Turbulence-driven hyporheic flow: connecting fine particle deposition, clogging and nutrient cycles


Fine natural sediments like clay particles are transported in rivers and deposited in riverbeds. Historically, these particles are considered wash-load, i.e., passive material that travels in suspension, having little to no interaction with other river processes. However, river water enters the porous beds, bringing with it those fine particles that are filtrated and immobilized in the riverbed. Over time, they accumulate and clog the riverbed voids, dramatically attenuating hyporheic exchange and diminishing the connection between surface and groundwater. Hyporheic exchange is crucial for microbially mediated transformations, such as carbon and nitrogen cycling. Despite the long stretches of land that rivers span, these biogeochemical transformations occur at limited hot spots in hyporheic zones, right on the areas that are prone to clogging.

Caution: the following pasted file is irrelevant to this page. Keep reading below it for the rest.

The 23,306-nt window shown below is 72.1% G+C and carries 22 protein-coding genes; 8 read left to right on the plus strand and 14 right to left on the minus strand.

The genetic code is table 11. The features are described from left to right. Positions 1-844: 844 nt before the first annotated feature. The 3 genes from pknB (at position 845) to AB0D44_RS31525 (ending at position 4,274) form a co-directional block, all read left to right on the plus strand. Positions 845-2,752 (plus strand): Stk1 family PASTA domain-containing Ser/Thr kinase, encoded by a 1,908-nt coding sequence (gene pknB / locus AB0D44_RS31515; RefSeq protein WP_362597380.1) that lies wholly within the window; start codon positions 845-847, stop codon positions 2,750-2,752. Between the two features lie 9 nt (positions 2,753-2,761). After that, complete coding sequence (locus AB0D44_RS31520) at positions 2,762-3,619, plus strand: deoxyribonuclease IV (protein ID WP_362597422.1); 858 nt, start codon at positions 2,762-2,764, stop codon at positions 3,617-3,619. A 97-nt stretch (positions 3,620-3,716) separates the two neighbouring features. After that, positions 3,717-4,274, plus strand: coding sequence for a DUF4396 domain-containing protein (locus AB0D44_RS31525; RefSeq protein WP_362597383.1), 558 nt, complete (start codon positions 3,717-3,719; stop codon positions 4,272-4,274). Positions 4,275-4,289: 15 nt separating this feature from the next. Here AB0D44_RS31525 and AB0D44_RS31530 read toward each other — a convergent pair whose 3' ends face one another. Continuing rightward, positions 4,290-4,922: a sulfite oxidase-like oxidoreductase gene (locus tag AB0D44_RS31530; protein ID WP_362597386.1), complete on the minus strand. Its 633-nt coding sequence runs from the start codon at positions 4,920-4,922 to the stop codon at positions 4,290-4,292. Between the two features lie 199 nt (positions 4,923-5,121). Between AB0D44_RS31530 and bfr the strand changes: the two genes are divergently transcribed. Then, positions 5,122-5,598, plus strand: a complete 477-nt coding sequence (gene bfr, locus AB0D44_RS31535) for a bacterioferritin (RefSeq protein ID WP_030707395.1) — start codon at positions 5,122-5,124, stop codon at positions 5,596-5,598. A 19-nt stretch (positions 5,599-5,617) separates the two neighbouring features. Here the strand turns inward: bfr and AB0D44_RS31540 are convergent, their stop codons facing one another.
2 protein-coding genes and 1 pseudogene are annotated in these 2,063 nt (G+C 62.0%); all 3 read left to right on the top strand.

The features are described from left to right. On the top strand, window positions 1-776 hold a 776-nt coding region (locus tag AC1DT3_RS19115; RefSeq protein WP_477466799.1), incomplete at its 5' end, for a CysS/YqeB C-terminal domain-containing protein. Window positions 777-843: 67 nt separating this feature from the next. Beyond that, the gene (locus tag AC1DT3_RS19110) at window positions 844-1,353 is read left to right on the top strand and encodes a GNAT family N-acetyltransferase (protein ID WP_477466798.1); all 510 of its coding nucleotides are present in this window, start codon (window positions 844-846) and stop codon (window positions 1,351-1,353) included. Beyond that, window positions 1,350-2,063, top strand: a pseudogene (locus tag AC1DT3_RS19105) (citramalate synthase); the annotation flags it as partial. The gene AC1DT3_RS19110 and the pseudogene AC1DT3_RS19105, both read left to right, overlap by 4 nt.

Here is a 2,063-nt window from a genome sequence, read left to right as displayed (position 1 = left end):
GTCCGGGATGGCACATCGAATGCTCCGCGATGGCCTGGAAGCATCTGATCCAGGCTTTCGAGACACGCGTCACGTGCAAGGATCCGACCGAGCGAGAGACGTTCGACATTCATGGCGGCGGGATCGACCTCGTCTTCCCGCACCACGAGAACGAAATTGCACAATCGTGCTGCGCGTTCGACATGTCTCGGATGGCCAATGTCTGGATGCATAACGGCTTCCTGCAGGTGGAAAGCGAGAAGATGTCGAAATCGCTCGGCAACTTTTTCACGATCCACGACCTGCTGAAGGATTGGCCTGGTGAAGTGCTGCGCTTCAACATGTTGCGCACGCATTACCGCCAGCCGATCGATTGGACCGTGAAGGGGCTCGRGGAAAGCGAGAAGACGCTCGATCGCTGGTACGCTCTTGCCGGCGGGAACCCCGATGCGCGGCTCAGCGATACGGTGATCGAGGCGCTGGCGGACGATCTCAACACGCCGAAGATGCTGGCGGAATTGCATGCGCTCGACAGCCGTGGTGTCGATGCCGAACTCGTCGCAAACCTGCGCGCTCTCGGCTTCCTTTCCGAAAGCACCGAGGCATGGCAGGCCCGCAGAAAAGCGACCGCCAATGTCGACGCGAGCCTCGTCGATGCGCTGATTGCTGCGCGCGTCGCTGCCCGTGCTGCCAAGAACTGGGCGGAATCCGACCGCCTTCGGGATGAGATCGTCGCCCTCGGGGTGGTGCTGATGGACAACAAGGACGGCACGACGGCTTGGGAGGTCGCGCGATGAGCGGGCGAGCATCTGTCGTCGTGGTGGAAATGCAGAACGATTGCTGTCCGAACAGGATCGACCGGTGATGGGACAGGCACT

During this seminar, I will present how coupling surface water flow, hyporheic exchange, and clogging led us to determine that surface water turbulence plays a vital role in the deposition of fine particles in riverbeds and the subsequent attenuation of hyporheic exchange. These new insights will be essential to quantify better the role of rivers in carbon and nitrogen cycling estimations, and future work will be directed at upscaling these soil-grain scale processes into basic-scale models.

Edwin Saavedra Cifuentes
Salle Darcy
Vendredi, 29 septembre, 2023 - 12:00